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Ask A Vet: How to Protect Your Dog While Hiking

Hiking with dog

Welcome to our weekly 'Ask a Vet from the SF SPCA' feature on 7x7.com. Dr. Jeannine Berger, DVM, DACVB is a board certified veterinary behaviorist who counsels guardians whose pets’ issues are beyond the scope of training. Think of her as a pet shrink…at your service. Ask your own questions in the comments!

Q. I am planning on going hiking with my dog this summer and was wondering what kind of prevention my dog needs.

A: There is nothing more fun than spending a day in the mountains or at the beach with your favorite four-legged partner. If you are looking for some dog-friendly trails, check out DogTrekker.com

There are a few things you want to consider.
1. Flea, tick and heartworm prevention is important. There are many
products available: Topical, oral, combination or single preventative. Most of these products need to be applied monthly. Some are combinations for flea and heartworms or fleas and ticks but not heartworm–it is important that you check the label for the right prevention. If you want to go with a combo product, check with your veterinarian to see which combo makes the most sense for your dog. If your dog has not had heartworm prevention in the past and has not been tested, he needs to be tested first, before prevention can be started.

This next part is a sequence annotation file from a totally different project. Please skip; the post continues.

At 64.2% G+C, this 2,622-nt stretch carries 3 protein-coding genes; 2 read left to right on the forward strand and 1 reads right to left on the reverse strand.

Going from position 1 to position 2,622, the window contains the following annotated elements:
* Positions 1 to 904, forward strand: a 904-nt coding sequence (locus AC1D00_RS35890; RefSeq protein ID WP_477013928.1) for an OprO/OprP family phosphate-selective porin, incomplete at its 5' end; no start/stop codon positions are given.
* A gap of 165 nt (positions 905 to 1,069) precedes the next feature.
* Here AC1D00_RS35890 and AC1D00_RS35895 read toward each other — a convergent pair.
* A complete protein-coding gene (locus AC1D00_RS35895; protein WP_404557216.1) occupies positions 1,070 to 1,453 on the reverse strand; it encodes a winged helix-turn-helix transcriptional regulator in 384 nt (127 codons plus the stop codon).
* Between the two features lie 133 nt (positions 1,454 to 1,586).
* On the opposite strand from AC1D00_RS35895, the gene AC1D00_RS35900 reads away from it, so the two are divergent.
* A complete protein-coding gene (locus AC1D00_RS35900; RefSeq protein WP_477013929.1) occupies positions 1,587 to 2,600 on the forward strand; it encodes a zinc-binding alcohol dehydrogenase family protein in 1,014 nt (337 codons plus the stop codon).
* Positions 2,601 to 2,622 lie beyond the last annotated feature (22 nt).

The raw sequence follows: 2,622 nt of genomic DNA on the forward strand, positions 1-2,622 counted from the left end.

Fleas are not only irritating (literally), they can also pose some serious health risks. Many animals are allergic and develop inflammation, hair loss and rashes. And, fleas are vectors for tapeworms, and you don't want to deal with that. Heartworms are spread through mosquitoes. Once infected with heartworms, it is very serious and potentially fatal, so prevention is key.

2. Make sure your dog is current on all vaccines, such as rabies and canine parvovirus, distemper virus, and adenovirus-2 vaccines (DHP, "Distemper" or "Canine Booster" vaccine). If you are planning on hiking, you should also protect your dog for leptospirosis. Leptospirosis is caused by a bacteria present in water and spread by the urine of infected wildlife. It causes serious illness and can be deadly if not caught early. There is a vaccine available for the most common subtypes that can affect our dogs, but it’s not part of the routine vaccination protocol for a city dog. Ask your veterinarian if the leptospirosis vaccine is recommended for your dog.

3. Watch for foxtails–they are sticky, spiky grasses that can embed in your dog's skin, especially the paws, ears and nose. We see dogs who have sucked them up into their snouts, where they cause a lot of irritation and possible infection.

4. This last bit of advice applies to all dogs, regardless of what outdoor activities you have planned. Make sure your dog has a name tag and rabies tag on his collar. If your dog is not yet microchipped, get one. And, if he is microchipped, make sure your contact info is up to date with the database.

Happy trails (and tails)!